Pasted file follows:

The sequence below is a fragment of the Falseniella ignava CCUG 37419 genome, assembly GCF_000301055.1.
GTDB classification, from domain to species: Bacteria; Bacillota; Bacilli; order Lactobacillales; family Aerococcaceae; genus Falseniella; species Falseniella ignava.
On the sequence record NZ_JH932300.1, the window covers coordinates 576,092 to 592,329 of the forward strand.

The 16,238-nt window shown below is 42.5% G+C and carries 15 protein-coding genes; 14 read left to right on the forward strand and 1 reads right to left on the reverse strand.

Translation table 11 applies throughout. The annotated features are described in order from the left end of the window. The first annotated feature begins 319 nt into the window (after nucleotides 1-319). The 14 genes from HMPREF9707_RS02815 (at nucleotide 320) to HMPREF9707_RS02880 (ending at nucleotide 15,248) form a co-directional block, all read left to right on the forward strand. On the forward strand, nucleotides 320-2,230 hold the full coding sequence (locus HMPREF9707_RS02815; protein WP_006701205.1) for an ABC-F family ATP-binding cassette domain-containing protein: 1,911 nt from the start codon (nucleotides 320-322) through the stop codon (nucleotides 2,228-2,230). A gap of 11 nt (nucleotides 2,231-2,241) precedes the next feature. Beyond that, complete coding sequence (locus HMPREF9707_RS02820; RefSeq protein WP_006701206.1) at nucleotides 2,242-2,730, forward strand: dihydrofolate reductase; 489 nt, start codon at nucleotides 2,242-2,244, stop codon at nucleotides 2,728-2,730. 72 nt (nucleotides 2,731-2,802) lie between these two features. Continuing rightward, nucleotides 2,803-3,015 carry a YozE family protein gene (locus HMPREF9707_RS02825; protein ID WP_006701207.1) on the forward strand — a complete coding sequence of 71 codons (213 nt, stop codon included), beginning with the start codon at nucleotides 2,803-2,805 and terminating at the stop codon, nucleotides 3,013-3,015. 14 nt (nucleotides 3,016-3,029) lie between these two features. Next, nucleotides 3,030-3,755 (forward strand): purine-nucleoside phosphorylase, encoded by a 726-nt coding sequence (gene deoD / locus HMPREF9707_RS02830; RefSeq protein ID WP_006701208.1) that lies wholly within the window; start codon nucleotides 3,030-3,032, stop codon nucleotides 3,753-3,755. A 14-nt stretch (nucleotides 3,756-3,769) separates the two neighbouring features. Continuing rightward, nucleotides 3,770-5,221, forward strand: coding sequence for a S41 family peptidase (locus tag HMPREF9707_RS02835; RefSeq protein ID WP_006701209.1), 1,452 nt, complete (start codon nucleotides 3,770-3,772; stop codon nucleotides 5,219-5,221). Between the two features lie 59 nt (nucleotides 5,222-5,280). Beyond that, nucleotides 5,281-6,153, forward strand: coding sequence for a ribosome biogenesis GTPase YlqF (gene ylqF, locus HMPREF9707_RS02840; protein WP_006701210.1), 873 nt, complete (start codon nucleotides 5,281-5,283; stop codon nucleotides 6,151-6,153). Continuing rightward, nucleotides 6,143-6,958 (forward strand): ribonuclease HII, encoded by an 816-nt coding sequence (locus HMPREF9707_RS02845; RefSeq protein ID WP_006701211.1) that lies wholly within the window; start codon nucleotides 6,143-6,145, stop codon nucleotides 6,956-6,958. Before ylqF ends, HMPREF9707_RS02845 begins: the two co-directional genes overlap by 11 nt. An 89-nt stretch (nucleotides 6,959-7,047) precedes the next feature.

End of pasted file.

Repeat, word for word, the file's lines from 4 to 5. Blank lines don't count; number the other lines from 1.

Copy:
The 16,238-nt window shown below is 42.5% G+C and carries 15 protein-coding genes; 14 read left to right on the forward strand and 1 reads right to left on the reverse strand.

Translation table 11 applies throughout. The annotated features are described in order from the left end of the window. The first annotated feature begins 319 nt into the window (after nucleotides 1-319). The 14 genes from HMPREF9707_RS02815 (at nucleotide 320) to HMPREF9707_RS02880 (ending at nucleotide 15,248) form a co-directional block, all read left to right on the forward strand. On the forward strand, nucleotides 320-2,230 hold the full coding sequence (locus HMPREF9707_RS02815; protein WP_006701205.1) for an ABC-F family ATP-binding cassette domain-containing protein: 1,911 nt from the start codon (nucleotides 320-322) through the stop codon (nucleotides 2,228-2,230). A gap of 11 nt (nucleotides 2,231-2,241) precedes the next feature. Beyond that, complete coding sequence (locus HMPREF9707_RS02820; RefSeq protein WP_006701206.1) at nucleotides 2,242-2,730, forward strand: dihydrofolate reductase; 489 nt, start codon at nucleotides 2,242-2,244, stop codon at nucleotides 2,728-2,730. 72 nt (nucleotides 2,731-2,802) lie between these two features. Continuing rightward, nucleotides 2,803-3,015 carry a YozE family protein gene (locus HMPREF9707_RS02825; protein ID WP_006701207.1) on the forward strand — a complete coding sequence of 71 codons (213 nt, stop codon included), beginning with the start codon at nucleotides 2,803-2,805 and terminating at the stop codon, nucleotides 3,013-3,015. 14 nt (nucleotides 3,016-3,029) lie between these two features. Next, nucleotides 3,030-3,755 (forward strand): purine-nucleoside phosphorylase, encoded by a 726-nt coding sequence (gene deoD / locus HMPREF9707_RS02830; RefSeq protein ID WP_006701208.1) that lies wholly within the window; start codon nucleotides 3,030-3,032, stop codon nucleotides 3,753-3,755. A 14-nt stretch (nucleotides 3,756-3,769) separates the two neighbouring features. Continuing rightward, nucleotides 3,770-5,221, forward strand: coding sequence for a S41 family peptidase (locus tag HMPREF9707_RS02835; RefSeq protein ID WP_006701209.1), 1,452 nt, complete (start codon nucleotides 3,770-3,772; stop codon nucleotides 5,219-5,221). Between the two features lie 59 nt (nucleotides 5,222-5,280). Beyond that, nucleotides 5,281-6,153, forward strand: coding sequence for a ribosome biogenesis GTPase YlqF (gene ylqF, locus HMPREF9707_RS02840; protein WP_006701210.1), 873 nt, complete (start codon nucleotides 5,281-5,283; stop codon nucleotides 6,151-6,153). Continuing rightward, nucleotides 6,143-6,958 (forward strand): ribonuclease HII, encoded by an 816-nt coding sequence (locus HMPREF9707_RS02845; RefSeq protein ID WP_006701211.1) that lies wholly within the window; start codon nucleotides 6,143-6,145, stop codon nucleotides 6,956-6,958. Before ylqF ends, HMPREF9707_RS02845 begins: the two co-directional genes overlap by 11 nt. An 89-nt stretch (nucleotides 6,959-7,047) precedes the next feature.